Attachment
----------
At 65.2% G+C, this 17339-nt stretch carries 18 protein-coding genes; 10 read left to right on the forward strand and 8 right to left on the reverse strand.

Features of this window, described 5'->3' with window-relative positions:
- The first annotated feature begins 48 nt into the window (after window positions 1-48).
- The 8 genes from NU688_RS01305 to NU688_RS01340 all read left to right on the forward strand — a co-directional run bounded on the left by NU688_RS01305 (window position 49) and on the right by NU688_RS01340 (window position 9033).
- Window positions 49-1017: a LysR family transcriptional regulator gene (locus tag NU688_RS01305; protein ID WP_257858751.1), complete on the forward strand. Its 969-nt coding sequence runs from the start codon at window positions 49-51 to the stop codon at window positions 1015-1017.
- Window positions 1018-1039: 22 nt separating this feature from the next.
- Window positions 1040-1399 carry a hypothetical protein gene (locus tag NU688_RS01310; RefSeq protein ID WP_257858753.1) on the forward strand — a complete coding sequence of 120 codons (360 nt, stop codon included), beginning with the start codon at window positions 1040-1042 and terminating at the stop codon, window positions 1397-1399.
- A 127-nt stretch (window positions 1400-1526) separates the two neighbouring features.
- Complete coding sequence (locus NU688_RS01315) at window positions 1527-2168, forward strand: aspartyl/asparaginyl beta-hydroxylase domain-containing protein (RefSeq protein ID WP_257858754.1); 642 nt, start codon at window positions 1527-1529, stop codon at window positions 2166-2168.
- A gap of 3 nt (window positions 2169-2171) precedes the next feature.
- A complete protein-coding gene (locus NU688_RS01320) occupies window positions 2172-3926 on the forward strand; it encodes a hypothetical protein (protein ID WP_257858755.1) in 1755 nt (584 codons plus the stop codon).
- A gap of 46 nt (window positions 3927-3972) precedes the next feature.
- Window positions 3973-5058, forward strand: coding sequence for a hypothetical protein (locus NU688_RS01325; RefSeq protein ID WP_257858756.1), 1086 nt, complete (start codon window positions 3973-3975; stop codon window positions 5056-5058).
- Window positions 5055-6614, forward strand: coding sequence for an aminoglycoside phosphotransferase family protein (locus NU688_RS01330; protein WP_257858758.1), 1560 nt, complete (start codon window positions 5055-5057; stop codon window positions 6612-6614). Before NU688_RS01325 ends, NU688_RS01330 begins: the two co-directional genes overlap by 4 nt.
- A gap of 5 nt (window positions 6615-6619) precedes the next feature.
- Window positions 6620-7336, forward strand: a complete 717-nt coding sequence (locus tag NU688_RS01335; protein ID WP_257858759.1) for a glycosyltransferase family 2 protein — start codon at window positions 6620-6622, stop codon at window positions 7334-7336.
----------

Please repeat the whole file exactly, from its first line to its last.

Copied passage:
At 65.2% G+C, this 17339-nt stretch carries 18 protein-coding genes; 10 read left to right on the forward strand and 8 right to left on the reverse strand.

Features of this window, described 5'->3' with window-relative positions:
- The first annotated feature begins 48 nt into the window (after window positions 1-48).
- The 8 genes from NU688_RS01305 to NU688_RS01340 all read left to right on the forward strand — a co-directional run bounded on the left by NU688_RS01305 (window position 49) and on the right by NU688_RS01340 (window position 9033).
- Window positions 49-1017: a LysR family transcriptional regulator gene (locus tag NU688_RS01305; protein ID WP_257858751.1), complete on the forward strand. Its 969-nt coding sequence runs from the start codon at window positions 49-51 to the stop codon at window positions 1015-1017.
- Window positions 1018-1039: 22 nt separating this feature from the next.
- Window positions 1040-1399 carry a hypothetical protein gene (locus tag NU688_RS01310; RefSeq protein ID WP_257858753.1) on the forward strand — a complete coding sequence of 120 codons (360 nt, stop codon included), beginning with the start codon at window positions 1040-1042 and terminating at the stop codon, window positions 1397-1399.
- A 127-nt stretch (window positions 1400-1526) separates the two neighbouring features.
- Complete coding sequence (locus NU688_RS01315) at window positions 1527-2168, forward strand: aspartyl/asparaginyl beta-hydroxylase domain-containing protein (RefSeq protein ID WP_257858754.1); 642 nt, start codon at window positions 1527-1529, stop codon at window positions 2166-2168.
- A gap of 3 nt (window positions 2169-2171) precedes the next feature.
- A complete protein-coding gene (locus NU688_RS01320) occupies window positions 2172-3926 on the forward strand; it encodes a hypothetical protein (protein ID WP_257858755.1) in 1755 nt (584 codons plus the stop codon).
- A gap of 46 nt (window positions 3927-3972) precedes the next feature.
- Window positions 3973-5058, forward strand: coding sequence for a hypothetical protein (locus NU688_RS01325; RefSeq protein ID WP_257858756.1), 1086 nt, complete (start codon window positions 3973-3975; stop codon window positions 5056-5058).
- Window positions 5055-6614, forward strand: coding sequence for an aminoglycoside phosphotransferase family protein (locus NU688_RS01330; protein WP_257858758.1), 1560 nt, complete (start codon window positions 5055-5057; stop codon window positions 6612-6614). Before NU688_RS01325 ends, NU688_RS01330 begins: the two co-directional genes overlap by 4 nt.
- A gap of 5 nt (window positions 6615-6619) precedes the next feature.
- Window positions 6620-7336, forward strand: a complete 717-nt coding sequence (locus tag NU688_RS01335; protein ID WP_257858759.1) for a glycosyltransferase family 2 protein — start codon at window positions 6620-6622, stop codon at window positions 7334-7336.